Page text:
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Philips hue lighting system - a JSON device

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My son got a Philips Hue bridge (network device) and some wi-fi bulbs. He wants to have his computer control the light bulbs. Has anyone played around with this Philips "personal wireless lighting system"? There is a Developers site and there are SDKs in a wide variety of languages but sadly none in MATLAB. So I guess one approach is to use the Java SDK and talk to that from MATLAB. I could probably figure it out but I was just hoping that if someone has done it already, I could start with a leg up. I already searched the entire Mathworks website and there is nothing on it (so far).
Massimo Ciacci
Massimo Ciacci on 1 Jul 2017
Edited: Massimo Ciacci on 1 Jul 2017
Finding the IP address was not too hard, as follows:
url = '';
data = webread(url);
Hue_ID =;
Hue_IP = data.internalipaddress;
url = sprintf('http://%s/api/invalidUserID1234/', Hue_IP)
response = webread(url);
type: 1
address: '/'
description: 'unauthorized user'
Now I have to figure out how to use POST without using webwrite (I use ML2014b) to send messages to it such as..
body = '{"devicetype":"my_hue_app#_appname"}'
The next step would be to get a valid user name after pairing with the bridge (pressing the button on it), as described in
Image Analyst
Image Analyst on 1 Jul 2017
Nice trick. I've oncorporated it into my code. But I wonder how knows the IP address of my lamp. Does the lamp "phone home" to Philips?
I'll post my code, which does lots of fancy things with the Hue lamp below as an answer sometime today. Will probably upload it to my File Exchange this weekend.

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Accepted Answer

Stephen Doe
Stephen Doe on 19 Jan 2016
The webwrite function supports GET and POST methods only.
You might try using urlread2 to communicate with the device. It's a user submission that might help you.
Walter Roberson
Walter Roberson on 27 Jan 2016
On the previous firmware on my Cisco/Linksys it would have been no problem to add a fixed IP address for a MAC address. With the version I seem to have now, I don't see a way to do it.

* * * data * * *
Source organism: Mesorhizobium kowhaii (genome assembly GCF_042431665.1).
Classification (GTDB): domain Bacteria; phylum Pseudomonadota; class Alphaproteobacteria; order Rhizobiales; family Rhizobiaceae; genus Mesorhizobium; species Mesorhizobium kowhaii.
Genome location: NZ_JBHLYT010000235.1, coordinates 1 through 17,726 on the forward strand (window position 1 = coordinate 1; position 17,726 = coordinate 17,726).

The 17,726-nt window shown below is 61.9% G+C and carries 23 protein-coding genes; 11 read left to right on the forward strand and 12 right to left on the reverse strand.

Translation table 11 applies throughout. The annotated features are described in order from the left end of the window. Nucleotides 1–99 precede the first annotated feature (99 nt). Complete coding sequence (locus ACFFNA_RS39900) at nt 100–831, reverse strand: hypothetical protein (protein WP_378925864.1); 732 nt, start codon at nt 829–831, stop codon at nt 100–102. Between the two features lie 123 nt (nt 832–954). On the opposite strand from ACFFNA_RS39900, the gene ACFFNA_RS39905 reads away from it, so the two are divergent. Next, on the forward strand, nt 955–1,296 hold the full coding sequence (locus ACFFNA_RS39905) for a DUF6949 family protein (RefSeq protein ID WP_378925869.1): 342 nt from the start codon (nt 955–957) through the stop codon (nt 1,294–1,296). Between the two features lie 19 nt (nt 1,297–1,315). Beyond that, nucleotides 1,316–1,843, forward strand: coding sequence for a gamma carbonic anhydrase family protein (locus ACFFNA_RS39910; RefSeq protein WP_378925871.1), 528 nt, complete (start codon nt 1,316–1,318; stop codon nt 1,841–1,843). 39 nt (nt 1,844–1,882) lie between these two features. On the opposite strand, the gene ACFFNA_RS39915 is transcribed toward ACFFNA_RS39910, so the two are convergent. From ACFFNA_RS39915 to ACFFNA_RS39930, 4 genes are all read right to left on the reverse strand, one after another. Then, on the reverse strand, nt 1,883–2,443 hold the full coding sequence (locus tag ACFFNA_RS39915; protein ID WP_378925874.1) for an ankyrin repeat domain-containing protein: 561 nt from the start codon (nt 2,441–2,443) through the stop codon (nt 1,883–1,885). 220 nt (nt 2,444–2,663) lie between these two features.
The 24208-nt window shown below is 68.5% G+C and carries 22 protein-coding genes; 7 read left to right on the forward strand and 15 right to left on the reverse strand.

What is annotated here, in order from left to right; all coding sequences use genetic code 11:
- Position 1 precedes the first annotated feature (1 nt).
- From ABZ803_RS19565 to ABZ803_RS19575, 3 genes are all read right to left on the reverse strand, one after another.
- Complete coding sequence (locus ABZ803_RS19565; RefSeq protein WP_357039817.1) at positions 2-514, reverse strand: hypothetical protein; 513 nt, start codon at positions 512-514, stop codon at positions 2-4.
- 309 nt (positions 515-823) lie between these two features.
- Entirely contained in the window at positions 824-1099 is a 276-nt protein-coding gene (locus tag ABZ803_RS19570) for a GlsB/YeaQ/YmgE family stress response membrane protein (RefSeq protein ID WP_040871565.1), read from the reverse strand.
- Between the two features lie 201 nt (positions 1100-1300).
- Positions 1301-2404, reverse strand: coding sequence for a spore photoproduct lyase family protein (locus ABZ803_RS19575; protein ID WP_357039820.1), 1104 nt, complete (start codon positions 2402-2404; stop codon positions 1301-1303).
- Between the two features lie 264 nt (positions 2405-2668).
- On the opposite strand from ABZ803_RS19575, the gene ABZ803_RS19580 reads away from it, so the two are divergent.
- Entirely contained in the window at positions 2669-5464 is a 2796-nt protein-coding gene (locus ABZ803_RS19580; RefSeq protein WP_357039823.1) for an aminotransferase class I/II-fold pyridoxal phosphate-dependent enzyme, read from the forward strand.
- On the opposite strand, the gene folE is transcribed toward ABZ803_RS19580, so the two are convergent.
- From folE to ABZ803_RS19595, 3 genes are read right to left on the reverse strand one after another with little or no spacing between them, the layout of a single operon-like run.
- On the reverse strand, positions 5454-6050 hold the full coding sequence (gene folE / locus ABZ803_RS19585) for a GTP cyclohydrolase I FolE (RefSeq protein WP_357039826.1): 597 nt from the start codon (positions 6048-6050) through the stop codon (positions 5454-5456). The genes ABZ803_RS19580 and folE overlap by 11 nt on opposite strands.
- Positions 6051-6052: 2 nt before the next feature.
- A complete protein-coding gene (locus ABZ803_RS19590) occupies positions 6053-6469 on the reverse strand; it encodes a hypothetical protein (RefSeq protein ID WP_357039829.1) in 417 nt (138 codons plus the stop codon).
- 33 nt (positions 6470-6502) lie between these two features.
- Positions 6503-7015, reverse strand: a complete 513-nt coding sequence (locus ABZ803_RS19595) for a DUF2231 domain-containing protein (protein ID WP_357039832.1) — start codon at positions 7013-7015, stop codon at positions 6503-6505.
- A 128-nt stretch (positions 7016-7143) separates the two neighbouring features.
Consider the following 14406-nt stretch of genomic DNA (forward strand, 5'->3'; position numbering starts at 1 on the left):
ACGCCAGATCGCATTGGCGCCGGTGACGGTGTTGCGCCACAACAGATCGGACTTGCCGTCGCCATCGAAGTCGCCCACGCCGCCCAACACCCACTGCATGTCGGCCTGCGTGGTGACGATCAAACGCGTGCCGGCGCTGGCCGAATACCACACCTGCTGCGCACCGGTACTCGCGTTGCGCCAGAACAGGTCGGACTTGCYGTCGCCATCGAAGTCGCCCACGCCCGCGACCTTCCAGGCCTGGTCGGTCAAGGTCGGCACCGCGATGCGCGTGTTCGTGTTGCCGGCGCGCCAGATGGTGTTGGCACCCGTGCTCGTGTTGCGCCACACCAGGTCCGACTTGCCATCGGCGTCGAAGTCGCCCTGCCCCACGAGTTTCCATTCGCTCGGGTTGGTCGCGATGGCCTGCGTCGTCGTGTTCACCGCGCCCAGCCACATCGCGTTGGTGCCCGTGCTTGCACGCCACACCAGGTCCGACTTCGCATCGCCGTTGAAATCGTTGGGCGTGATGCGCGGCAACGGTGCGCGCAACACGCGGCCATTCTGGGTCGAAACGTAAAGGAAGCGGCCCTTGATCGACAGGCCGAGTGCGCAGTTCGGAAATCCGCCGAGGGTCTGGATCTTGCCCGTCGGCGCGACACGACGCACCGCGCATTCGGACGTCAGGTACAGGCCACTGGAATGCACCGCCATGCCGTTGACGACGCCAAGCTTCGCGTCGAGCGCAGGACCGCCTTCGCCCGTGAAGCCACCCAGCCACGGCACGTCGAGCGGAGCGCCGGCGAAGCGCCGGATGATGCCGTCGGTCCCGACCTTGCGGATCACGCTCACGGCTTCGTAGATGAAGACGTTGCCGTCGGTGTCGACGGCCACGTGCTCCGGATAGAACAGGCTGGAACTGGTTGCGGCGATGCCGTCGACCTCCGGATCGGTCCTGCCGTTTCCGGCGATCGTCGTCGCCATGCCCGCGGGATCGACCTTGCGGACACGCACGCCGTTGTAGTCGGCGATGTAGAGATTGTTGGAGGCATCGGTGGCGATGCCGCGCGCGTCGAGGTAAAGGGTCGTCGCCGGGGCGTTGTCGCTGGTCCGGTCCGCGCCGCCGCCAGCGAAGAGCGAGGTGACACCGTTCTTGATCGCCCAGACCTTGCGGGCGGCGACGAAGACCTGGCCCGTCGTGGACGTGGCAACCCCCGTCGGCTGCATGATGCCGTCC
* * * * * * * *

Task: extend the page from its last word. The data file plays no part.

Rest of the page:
You can use a tool such as nmap to find out what devices are present on your local network.
If you were using a Unix type system then you would be able to use netstat to read the table of known MAC addresses off of your PC. I think there might be an equivalent for MS Windows, but do not have time to check.
Walter Roberson
Walter Roberson on 1 Jul 2017
Looking again on my Linksys router, if I connect to the router's web page from the lan, log in, select "Connectivity", and click on the "Local Network" tab, then there is a DHCP Server section and a DHCP Reservations button there. clicking on that gets me to another page that lists the current reservations and has a "Manually add device reservation" button that can be used to associate an internal IP address with a particular MAC address.

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More Answers (1)

Image Analyst
Image Analyst on 1 Jul 2017
Edited: Image Analyst on 2 Jul 2017
Mark, I have a Philips Hue and have made a nice program that will let you send any color to your lamp. Plus it will let you browse to a folder with music files and it will let you change the color of the lamp in time with the music as it plays. I've also measured the spectrum of the lamp with my Ocean Optics spectrometer, and the spectrum of the emitted light is displayed as the light color changes. So the spectrum is accurate.
The code is attached, and in my File Exchange. The comments are below:
% Program to manipulate the colors by the Philip Hue wireless LED lighting system.
% Program plays music files and the brightness of the lamp is controlled by the volume of the song.
% Communicate with a Philips Hue bridge to talk to the Hue personal wireless LED lights.
% Ref:
% Make sure you do everything on that page to find out the IP Address of the bridge (something like ''),
% and to set yourself up as an authorized user (with a string something like 1028d66426293e821ecfd9ef1a0731df that identifies you).
% Uses function urlread2() from the File Exchange.
% Although the program will work with any music file, these are
% recommended music files to effectively demonstrate the capability of the program and lamp.
% Note: classical music pieces seem best because they vary the volume slowly and have a great dynamic range in volume.
% Fanfare for the Common Man, by Aaron Copland
% Symphony #5 by Beethoven
% Symphony #9 "New World" by Antonin Dvorak (one of the best symphonies ever written)
% O'Fortuna from Carmina Burana by Carl Orff (powerful, spine tingling music I'm sure you've heard before)
% Toccata in D minor by Bach (haunting, creepy funeral dirge organ music)
% Also Sprach Zarathustra by Richard Strauss (2001 a Space Oddysey movie theme)
% The Four Seasons by Vivaldi
% Anvil Chorus by Giuseppe Verdi
% Palladio Allegretto by Karl Jenkins (deBeers "A Diamond is Forever" theme music)
% Note: Some music that you might think would be good, such as Ode To Joy by Beethoven, which have a good beat,
% unfortunately change too rapidly for the lamp to follow. The lamp can only change colors about 10 times a second, but it seems
% even slower than that.
% Some rock songs that play well because of large but slow volume oscillations are
% Good Times Bad Times by Led Zeppelin
% Dazed and Confused by Led Zeppelin
% Stairway to Heaven by Led Zeppelin (actually almost any Led Zeppelin song!)
% We will Rock You by Queen
% Good Riddance (Time of Your Life) by Green Day
% Uprising by Muse
% Viva la Vida by Coldplay

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